Lawrence Singer, Wallingford
Columnist Jeffery Kurz mocks Wallingford Mayor Dickinson’s concerns about online property information (R-J, 2-28). The regional database project will benefit SCRCOG member towns in various ways from public safety to planning. Mayor Dickinson’s support for that project and concerns for individual privacy/security are not inconsistent. I applaud his opposition to putting official records online.
Ordinary citizens rarely need to access either their or others’ property records. Online records would be convenient for real estate agents and lawyers. There’s a price for convenience. Kurz belittles Dickinson’s reference to Russia (a “friend,” Kurz, in light of recent events?). The mayor’s point was about far-away people having instant access to Wallingford property records; he could just as well have cited India, Nigeria or Jamaica, among others. Many scams originate overseas; scammers use readily available Internet information sources, including Google Earth or Zillow.
For example, a “property deed” scam targets new home buyers. Just this week I read about a “lottery” scam involving telephone threats if the potential victim doesn’t pay the “fees” to receive “winnings,” and the scammer describes the victim’s house, or local landmarks, in detail. Why should our local government facilitate online availability of accurate, and even more detailed, information to benefit special interests, marketers or criminals?
Many people seem resigned to loss of privacy/security resulting from ever-more data being put on the Internet. Perhaps they feel that misuse of already accessible information is inevitable, so it doesn’t matter if official public records are exploited as well. But it does matter. I believe that government owes a duty to its citizens to safeguard their records that corporate entities may not.
I am thankful that one elected official in one town in one state cares enough about the privacy/security rights of individuals that he’s willing to buck the “put ‘em online” tide.
Patricia J. Kohl, Wallingford Unresponsive?
I could not sit by and do nothing as I read Tom Fitzgibbons’ letter (R-J, 3-1) implying that Meriden City Councilor Cathy Battista has not been responsive to the Hourigan Drive sewer issue. I find it hard to believe that Battista would have purposely not responded to a constituent concern or complaint. In fact, I don’t believe it. She always works hard to connect with her constituents on issues that are important to them and strives to do this at all times. She has been nothing but vigilant and hard-working in her efforts to deal with the controversial Hourigan sewer issue. There would be no reason to imply she purposely “hasn’t replied.”
Battista has done her homework on this issue and is continuing to explore this matter with seriousness and professionalism, as she has always shown. The facts are this: she has attended multiple Public Utilities meetings, has met with the Water Department and City Engineer and has talked to many residents behind the scenes, and is continuing to do so. She is planning on having an informational meeting in April on the Hourigan issue for all residents. How is this being unresponsive?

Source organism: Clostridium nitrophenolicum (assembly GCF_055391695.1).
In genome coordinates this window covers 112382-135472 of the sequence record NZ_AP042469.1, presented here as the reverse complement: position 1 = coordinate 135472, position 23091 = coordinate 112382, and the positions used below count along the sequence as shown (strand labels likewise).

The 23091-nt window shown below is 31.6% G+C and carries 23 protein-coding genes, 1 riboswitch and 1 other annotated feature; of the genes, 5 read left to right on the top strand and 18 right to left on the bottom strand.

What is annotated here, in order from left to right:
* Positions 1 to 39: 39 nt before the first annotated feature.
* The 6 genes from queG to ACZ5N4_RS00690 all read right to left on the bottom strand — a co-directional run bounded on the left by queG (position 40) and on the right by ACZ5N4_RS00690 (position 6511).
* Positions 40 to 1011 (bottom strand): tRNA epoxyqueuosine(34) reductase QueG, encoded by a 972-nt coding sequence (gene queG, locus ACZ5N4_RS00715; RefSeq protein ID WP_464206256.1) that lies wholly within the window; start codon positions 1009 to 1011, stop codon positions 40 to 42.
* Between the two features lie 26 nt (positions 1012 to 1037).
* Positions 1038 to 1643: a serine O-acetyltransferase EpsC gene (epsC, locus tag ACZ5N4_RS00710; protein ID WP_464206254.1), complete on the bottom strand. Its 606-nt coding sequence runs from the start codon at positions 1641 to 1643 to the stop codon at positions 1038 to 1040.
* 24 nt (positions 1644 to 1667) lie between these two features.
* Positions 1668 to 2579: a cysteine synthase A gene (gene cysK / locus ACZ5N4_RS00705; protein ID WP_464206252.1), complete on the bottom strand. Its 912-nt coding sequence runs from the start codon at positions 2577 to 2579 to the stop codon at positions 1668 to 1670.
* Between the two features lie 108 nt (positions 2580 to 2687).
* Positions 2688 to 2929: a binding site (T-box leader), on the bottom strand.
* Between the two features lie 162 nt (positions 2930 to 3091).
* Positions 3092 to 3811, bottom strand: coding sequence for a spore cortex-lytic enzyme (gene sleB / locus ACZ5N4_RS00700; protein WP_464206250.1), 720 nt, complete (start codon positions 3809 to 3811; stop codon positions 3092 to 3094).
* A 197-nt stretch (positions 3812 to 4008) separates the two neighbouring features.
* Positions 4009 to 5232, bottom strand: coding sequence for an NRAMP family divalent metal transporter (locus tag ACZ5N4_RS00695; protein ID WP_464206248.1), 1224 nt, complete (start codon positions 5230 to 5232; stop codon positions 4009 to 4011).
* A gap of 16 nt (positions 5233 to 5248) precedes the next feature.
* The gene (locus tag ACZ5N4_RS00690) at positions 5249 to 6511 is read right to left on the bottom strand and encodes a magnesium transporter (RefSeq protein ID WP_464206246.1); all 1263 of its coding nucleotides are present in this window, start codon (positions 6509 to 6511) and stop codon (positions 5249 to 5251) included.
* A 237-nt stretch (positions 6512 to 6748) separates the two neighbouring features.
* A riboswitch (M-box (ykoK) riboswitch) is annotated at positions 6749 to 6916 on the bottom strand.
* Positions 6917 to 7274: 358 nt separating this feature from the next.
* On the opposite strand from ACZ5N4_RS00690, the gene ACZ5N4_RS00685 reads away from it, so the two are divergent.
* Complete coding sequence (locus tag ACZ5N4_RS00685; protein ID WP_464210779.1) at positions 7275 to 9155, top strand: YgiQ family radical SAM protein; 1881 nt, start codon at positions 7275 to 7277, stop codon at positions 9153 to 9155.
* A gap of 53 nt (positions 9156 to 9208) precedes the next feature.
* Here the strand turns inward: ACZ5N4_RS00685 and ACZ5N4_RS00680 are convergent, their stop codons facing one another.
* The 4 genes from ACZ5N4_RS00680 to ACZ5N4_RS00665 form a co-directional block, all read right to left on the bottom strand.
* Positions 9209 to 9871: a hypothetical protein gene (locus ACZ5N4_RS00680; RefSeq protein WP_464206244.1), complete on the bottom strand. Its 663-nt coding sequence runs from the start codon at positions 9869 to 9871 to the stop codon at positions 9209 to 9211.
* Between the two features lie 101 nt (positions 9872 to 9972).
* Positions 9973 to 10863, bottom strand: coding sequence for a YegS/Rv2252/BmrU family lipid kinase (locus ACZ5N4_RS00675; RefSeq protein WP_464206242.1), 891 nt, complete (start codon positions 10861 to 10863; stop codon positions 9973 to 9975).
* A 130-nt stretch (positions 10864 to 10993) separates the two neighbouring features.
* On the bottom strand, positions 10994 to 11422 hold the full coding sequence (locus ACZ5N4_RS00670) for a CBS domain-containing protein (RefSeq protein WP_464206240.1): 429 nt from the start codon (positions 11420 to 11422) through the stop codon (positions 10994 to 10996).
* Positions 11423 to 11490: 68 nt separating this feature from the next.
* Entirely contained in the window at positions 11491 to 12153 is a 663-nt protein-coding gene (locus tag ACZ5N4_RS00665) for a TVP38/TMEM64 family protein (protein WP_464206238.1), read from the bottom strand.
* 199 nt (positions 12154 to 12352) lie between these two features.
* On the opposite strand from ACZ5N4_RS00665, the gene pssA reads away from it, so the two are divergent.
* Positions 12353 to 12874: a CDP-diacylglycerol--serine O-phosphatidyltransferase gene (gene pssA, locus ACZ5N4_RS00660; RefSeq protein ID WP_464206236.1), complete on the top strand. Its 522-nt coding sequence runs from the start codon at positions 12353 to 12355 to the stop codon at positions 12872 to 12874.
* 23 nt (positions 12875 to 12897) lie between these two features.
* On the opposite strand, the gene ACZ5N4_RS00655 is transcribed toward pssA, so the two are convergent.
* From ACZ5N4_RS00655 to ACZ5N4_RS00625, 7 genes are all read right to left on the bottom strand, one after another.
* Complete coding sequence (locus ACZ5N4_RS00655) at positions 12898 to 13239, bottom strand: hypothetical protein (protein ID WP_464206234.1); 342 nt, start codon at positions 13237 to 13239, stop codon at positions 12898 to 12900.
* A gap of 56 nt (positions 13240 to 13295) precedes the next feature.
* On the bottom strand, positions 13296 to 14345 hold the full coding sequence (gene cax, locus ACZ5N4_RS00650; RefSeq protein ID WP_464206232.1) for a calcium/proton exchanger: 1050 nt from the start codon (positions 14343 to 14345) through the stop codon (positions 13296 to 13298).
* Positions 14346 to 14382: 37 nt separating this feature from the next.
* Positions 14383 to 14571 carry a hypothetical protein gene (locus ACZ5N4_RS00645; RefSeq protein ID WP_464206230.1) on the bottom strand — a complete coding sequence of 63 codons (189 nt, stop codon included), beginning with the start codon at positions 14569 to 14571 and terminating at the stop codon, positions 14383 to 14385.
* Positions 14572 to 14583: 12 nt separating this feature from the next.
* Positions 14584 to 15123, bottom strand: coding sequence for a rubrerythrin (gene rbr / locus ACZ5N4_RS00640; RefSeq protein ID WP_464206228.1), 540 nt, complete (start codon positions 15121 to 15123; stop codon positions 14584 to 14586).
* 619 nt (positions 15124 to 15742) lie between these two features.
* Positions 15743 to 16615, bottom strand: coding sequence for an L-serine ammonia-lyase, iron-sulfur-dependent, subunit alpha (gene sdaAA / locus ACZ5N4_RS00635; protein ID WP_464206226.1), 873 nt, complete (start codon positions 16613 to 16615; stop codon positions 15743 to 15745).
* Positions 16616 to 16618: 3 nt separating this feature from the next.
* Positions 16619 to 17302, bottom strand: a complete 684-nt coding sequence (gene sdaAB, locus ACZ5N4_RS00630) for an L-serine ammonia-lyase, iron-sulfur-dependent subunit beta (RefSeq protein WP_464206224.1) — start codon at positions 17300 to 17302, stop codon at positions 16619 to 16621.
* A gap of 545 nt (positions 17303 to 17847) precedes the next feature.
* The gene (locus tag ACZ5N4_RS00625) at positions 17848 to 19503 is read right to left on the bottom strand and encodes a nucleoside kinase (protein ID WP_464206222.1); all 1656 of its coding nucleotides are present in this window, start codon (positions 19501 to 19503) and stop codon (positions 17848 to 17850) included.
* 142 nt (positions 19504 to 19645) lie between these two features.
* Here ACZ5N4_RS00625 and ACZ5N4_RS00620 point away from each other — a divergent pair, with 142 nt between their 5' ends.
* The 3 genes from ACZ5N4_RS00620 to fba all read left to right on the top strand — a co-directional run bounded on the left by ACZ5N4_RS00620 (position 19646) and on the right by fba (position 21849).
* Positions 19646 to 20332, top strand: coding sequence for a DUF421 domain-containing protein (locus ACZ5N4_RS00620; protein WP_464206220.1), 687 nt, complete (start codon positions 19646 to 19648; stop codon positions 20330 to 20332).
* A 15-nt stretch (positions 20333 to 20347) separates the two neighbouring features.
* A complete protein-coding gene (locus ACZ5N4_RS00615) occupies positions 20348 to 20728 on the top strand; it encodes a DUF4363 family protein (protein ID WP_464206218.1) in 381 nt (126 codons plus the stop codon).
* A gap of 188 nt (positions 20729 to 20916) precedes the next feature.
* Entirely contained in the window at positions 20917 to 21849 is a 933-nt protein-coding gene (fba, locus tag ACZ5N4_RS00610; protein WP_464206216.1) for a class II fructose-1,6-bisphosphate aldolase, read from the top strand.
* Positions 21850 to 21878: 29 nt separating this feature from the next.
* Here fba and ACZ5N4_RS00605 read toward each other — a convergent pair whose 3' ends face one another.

Battista is always responsive and dedicated to listening to her constituents about any issue. To even suggest she is the only councilor not to reply is incorrect when, in fact, she has always been responsive. Anyone that knows her, knows what a diligent, thorough person she is. She is known for doing research on issues. I thank Councilor Battista for all her efforts.
David Morassini, Meriden
Just a note about natural climate changes being periodic cycles. This is true, and such changes have been scientifically traced back thousands of years. Our present trend is warming (polar vortex, and all), and the natural next change should be cooling.
I have seen the encroachment of sea water engulf coastal neighborhoods in Labrador and Newfoundland; a fish factory with its dock and first floor totally under water; a brick building which will soon collapse. (I have a friend whose father worked there in the ‘50s.) My point is, even if you believe it to be a hoax — there is warming going on! (Just think: What if it isn’t a hoax?)
John Francis, Meriden
‘Our good city’
Dave Swedock is off the mark again. In one of his hastily prepared letters to the editor (R-J, 2-26), Swedock blasts Meriden City Councilor Steven Iovanna and local landlord Ross Gulino for their stance on the city’s Certificate of Compliance program. He misses the point when he talks about the neighborhood police program, blight and ending inspections altogether.
Meriden landlords don’t want to end the C of C program. They just want to make some changes that will help entice more investors to our city and help the current landlords continue to improve our housing stock and bring good tenants to live in our good city. Meriden landlords are proud of the job that the Meriden Police Department, and especially the neighborhood officers, are doing to keep us safe and develop strong relationships with the community. Meriden landlords don’t want to see blighted properties in our good city any more than Swedock does. We want to improve our good city, and we need to help and support Iovanna and landlord Gulino in this effort.
Hats off to Gulino and Iovanna for seeing a program that can be improved and putting in the time to make our city better.